3 Christian Ethicists Explain Why They Will Take the COVID-19 Vaccine

Scott Slayton | ChristianHeadlines.com Contributor | Tuesday, December 22, 2020
coronavirus vaccine, 3 christian ethicists explain why they will be getting the vaccine

3 Christian Ethicists Explain Why They Will Take the COVID-19 Vaccine


As Americans have started receiving the COVID-19 vaccines, many Christians have debated the ethics of taking the vaccine or not taking the vaccine. To help Christians think through these issues, three Christian ethicists recently wrote an article in the Public Discourse Journal.

In the article, C. Ben Mitchell, the former Graves Chair of Moral Philosophy at Union University; Matthew Arbo, an Associate Professor of Theological Studies at Oklahoma Baptist University; and Andrew T. Walker, Associate Professor of Christian Ethics and Apologetics at the Southern Baptist Theological Seminary, explained why they will take the vaccine and why they believe it is morally consistent for other Christians to do the same.

They introduce their argument by saying, “In the end, we believe the goods associated with vaccination outweigh the risks or goods born of refusing vaccination.” After stating their thesis, they work through the points of contention related to the vaccine.

One of the first ethical quandaries in dealing with vaccine development is the question of whether abortions were administered to acquire tissue for research and development. The authors spoke to this question clearly. “No abortions occurred in the development of COVID-19 vaccines. Nor is it certain the original abortions from which the cell lines were initially established were performed for the sake of developing vaccines.”

They added, “The cell lines used in developing and confirming the viability of COVID-19 vaccines were used as a result of previous abortions. They were not the cause of any new abortion.”

Francis Collins, the Director of the National Institutes of Health, spoke about this issue in more detail in a recent discussion with Russell Moore, the President of the Ethics and Religious Liberty Commission (ERLC) of the Southern Baptist Convention. Collins explained that a cell line derived from an elective abortion in 1972 is often used in biomedical research, but it did not play a role in the development of the Pfizer or Moderna vaccines.

A cell line is “established by culturing fetal cells in such a way that they continue growing and multiplying in laboratory dishes indefinitely. These cells can then be used for such activities as testing a drug’s ability to damage genetic material or to test the effects of specific viral infection.” A team of writers for the ERLC clarified that the cell lines “no longer contain fetal body parts, and no fetal tissue remains. No cells remain from the original fetal tissue.”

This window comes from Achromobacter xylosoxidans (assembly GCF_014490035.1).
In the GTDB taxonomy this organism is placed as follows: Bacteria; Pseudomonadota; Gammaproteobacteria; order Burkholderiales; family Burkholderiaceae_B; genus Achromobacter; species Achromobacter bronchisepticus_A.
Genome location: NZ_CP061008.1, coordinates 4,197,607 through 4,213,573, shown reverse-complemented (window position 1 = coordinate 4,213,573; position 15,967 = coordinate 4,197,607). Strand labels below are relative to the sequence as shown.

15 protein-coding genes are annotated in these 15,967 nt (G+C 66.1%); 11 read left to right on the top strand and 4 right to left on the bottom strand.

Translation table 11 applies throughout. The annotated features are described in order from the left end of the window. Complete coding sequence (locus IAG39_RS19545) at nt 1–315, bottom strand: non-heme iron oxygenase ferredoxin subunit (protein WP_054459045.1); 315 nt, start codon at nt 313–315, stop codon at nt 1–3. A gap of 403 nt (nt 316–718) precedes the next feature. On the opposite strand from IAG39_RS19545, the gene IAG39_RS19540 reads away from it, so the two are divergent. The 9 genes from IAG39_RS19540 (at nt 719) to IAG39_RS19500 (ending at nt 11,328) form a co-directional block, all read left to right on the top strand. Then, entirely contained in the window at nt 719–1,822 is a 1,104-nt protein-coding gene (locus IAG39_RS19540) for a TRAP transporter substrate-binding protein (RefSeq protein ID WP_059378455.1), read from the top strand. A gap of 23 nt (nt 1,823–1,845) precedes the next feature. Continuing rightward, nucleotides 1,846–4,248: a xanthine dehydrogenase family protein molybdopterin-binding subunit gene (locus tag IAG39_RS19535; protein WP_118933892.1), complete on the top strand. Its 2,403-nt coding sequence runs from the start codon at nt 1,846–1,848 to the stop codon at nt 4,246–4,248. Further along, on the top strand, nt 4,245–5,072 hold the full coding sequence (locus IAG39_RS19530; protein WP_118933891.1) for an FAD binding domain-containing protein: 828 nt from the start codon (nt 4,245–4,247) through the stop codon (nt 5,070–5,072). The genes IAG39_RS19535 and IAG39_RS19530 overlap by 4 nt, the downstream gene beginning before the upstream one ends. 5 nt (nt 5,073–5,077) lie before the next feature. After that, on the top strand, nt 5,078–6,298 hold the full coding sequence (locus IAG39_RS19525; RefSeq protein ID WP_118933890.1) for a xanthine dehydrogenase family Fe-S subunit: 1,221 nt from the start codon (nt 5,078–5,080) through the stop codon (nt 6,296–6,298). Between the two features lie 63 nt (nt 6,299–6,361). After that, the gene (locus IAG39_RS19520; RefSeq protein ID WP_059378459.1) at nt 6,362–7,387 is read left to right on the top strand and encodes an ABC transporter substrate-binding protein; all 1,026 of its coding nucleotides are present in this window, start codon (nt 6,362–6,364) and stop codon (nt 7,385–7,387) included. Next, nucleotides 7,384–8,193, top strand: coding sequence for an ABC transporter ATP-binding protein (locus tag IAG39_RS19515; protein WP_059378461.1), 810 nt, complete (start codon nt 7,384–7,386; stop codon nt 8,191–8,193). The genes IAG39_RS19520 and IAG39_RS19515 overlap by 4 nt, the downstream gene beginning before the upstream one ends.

Walker, Arbo, and Mitchell also discussed a scenario in which those who object to take the vaccine have to resist government mandates to take the vaccine. The authors begin with an acknowledgment that they do not think Christians will face this conundrum. They say, “We doubt the government will impose mandates on civilians. We could be wrong about this, and if they do occur, we will have to confront those challenges as they arise.”

They acknowledge that it is imperative that “individual conscience not be violated.” In addition, the said that, “Individuals may have personal reasons for temporary or indefinite refusal. Perhaps a person might wish to see better long-term evidence, for example, or might delay vaccination so that more vulnerable members of the population may receive it first. That latter example, under conditions of strained supply, represents a real act of charity.”

In the case of government mandates for civilians to take the vaccine, the authors concluded that a defense of individual conscience rights “will also certainly find their way through the courts.”

The authors conclude by making the case that Christians should take the COVID-19 vaccine. They argued that, “It seems wise to be vaccinated, because doing so may protect one’s own life and the lives of others.”

They explain their reasoning, as well as qualifying what they don’t mean, by saying that, “Because we believe that concerns about vaccination do not rise to the threshold necessary to justify forgoing it, we believe that it is strongly morally advisable to get vaccinated. However, even if this rises to the level of a moral ‘ought,’ that does not mean we think churches should discipline their members if they refuse to get vaccinated. Nor does it mean that an individual who forgoes the vaccine is necessarily sinning. Vaccination is a salutary act born of Christian love for neighbor and community, not a test of faithfulness.”

They conclude by appealing to every Christian’s duty to love his neighbor as himself, saying, “"If by the minimal burden of wearing a mask, we can potentially protect others from grave illness, then it seems we have a moral obligation to wear a mask. The same can be said for COVID-19 vaccinations. If by being vaccinated we can protect others from illness, then we have a corresponding obligation, given our Lord’s command to love neighbors, to be vaccinated. Vaccinations not only protect me, but also protect other vulnerable members of society."

Photo courtesy: Fernando Zhiminaicela/Pixabay


Scott Slayton writes at “One Degree to Another.”